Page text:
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Published on June 01, 2020

Fall Chores are Good Exercise

Raking leaves

Check off your chores and cardio workout at the same time

Fall in the Puget Sound area means beautiful colors, cool breezes and time for s’mores around the fire.

It also means there are leaves to rake, wood to chop and gutters to clear yet again.

But instead of looking at these activities as chores, think about how they can help you stay in shape.

Daily activities – even simple things like climbing stairs or cleaning the house – are great ways to get a daily dose of physical activity and boost your cardio-respiratory fitness.

“There are several chores in the fall – pruning shrubs, turning over the garden, chopping wood – that help us be physically active and really use the muscles in our back, legs and arms,” says Jeff Roberts, manager of EvergreenHealth’s Cardiovascular Health and Wellness Center. “The bonus is that these are things most of us with yards need to do anyway this time of year.”

An exercise physiologist by training, Jeff says that while these activities are good physical exercise for anyone, they do tend to benefit most those individuals who are the least fit.

“If you’re an individual who is more sedentary and you engage in an activity above your normal physical exertion level, you'll increase your aerobic capacity probably more than someone who is regularly active,” he explains.

Intensity and length of activity matter

The intensity level of an activity does indeed matter—the more intense the activity, the more calories that are burned and the better the cardio-respiratory fitness.

“When something is of higher intensity, you consume more oxygen and utilize more energy. The activity challenges your cardiovascular system to perform at a higher level so you burn more calories,” Jeff says.

Jeff points out, too, that the length of the activity also influences the amount of calories burned.

Someone who performs an intense activity for 30 minutes may burn close to the same amount of calories as someone who does a more moderate activity for 60 minutes.

“Whatever level you choose, the emphasis is on doing something that will get you moving regularly,” he says.

So, take in the crisp, fall air and tackle your yard and your health at the same time.

There are lots of fall chores just calling your name:

  • Yard Work: Did you know that raking leaves for just 30 minutes burns 225 calories? Or that it can substitute for a session of weight training? The resistance provided by leaves makes this fall chore a type of weight training, toning all the major muscle groups in your body.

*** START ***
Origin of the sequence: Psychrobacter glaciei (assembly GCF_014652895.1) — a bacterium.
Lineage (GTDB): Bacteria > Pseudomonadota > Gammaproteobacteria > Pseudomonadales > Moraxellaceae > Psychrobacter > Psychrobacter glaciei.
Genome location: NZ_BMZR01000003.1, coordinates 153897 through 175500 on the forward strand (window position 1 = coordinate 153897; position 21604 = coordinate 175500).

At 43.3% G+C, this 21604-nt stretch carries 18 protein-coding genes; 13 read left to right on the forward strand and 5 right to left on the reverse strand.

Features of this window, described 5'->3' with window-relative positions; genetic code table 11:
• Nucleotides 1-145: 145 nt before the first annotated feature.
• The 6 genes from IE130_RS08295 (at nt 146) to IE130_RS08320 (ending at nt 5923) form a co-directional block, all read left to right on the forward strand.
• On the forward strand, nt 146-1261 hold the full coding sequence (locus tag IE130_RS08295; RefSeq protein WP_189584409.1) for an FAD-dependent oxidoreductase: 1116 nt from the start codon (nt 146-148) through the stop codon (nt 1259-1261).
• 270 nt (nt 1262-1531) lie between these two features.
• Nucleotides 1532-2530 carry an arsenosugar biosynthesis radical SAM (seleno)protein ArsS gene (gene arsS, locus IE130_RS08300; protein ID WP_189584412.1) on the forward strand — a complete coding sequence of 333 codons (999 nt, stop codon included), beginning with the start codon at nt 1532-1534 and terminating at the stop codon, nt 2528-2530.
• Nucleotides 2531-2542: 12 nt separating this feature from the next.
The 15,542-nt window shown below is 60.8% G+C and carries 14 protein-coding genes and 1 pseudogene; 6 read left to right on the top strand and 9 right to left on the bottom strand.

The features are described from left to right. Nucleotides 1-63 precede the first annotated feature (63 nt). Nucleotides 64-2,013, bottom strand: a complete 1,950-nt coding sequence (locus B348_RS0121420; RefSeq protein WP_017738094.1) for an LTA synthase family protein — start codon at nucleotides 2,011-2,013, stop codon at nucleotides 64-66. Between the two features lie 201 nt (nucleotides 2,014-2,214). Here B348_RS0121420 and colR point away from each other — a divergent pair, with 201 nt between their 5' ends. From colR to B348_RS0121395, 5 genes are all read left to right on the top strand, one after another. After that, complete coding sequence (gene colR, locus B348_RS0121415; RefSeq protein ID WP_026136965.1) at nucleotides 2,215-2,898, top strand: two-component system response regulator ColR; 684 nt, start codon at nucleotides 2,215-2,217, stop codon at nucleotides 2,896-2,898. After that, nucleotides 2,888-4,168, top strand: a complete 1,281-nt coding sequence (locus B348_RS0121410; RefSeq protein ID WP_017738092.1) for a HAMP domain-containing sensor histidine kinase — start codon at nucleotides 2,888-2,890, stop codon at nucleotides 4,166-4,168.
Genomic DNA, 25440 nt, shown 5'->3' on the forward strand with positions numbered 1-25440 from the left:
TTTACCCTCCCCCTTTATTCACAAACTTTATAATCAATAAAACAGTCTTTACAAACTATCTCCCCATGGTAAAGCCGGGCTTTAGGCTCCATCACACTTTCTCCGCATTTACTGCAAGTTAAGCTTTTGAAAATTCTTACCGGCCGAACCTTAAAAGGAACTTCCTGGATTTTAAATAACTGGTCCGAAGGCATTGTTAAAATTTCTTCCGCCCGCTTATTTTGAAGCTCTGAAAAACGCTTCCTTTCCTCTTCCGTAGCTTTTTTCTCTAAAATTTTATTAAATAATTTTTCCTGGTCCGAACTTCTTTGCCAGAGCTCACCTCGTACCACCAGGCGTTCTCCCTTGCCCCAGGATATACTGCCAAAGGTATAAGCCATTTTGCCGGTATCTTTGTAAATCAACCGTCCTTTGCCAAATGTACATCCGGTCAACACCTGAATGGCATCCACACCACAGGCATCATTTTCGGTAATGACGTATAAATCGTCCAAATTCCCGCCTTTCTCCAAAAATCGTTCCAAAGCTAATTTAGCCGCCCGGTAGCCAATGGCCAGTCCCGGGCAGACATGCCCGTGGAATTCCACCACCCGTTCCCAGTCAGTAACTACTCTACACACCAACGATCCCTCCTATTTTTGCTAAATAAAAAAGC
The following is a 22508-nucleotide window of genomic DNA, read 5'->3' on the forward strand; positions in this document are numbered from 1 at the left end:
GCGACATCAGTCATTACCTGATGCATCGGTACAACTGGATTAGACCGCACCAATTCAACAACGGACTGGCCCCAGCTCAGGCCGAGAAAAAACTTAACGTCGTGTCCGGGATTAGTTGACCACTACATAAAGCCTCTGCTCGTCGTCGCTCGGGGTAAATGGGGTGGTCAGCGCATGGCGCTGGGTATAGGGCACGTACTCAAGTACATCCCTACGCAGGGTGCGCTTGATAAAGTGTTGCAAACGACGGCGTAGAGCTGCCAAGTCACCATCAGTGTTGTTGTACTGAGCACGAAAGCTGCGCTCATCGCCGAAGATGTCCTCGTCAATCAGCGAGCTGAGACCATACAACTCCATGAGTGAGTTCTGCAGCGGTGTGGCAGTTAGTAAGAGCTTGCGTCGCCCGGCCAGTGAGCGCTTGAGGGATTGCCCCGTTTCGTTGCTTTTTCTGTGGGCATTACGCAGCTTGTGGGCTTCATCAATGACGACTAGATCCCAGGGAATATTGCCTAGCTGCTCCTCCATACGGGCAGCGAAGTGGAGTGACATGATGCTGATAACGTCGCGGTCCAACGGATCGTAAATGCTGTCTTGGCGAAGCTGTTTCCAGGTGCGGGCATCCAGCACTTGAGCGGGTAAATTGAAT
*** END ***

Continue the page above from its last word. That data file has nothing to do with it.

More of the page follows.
• Cleaning Gutters: This activity provides a light cardiovascular workout as you climb the ladder and pull out leaves and other debris. It also helps with balance and coordination.
  • Fall Gardening: If you have remaining plants or weeds, now is the time to pull them out. An hour of work prepping the garden for next year can burn anywhere from 200-250 calories—and build those biceps at the same time.
  • Mulching: In addition to helping guard your plants against colder temperatures and harsh weather, mulching can build upper body strength as you lift bags or shovel mulch.

Tips for bending and lifting properly

Like all exercises, these chores require proper technique or you could find yourself with aches and pains.

Jeff recommends a few tips for proper climbing, bending and lifting as you work around your yard this fall:

  • Put safety first – don’t climb the ladder if you have poor balance and always have someone spotting you.
  • Bend your knees and keep your back straight when lifting.
  • Keep objects close to your body as you lift.
  • Keep your feet shoulder width apart.
  • Lift with your legs.
  • Avoid twisting while lifting or moving in a repeated fashion (like raking).
Jeff Roberts Meet the Expert

Jeff Roberts

Jeff Roberts is manager of EvergreenHealth’s Cardiovascular Health and Wellness Center in Kirkland, WA.

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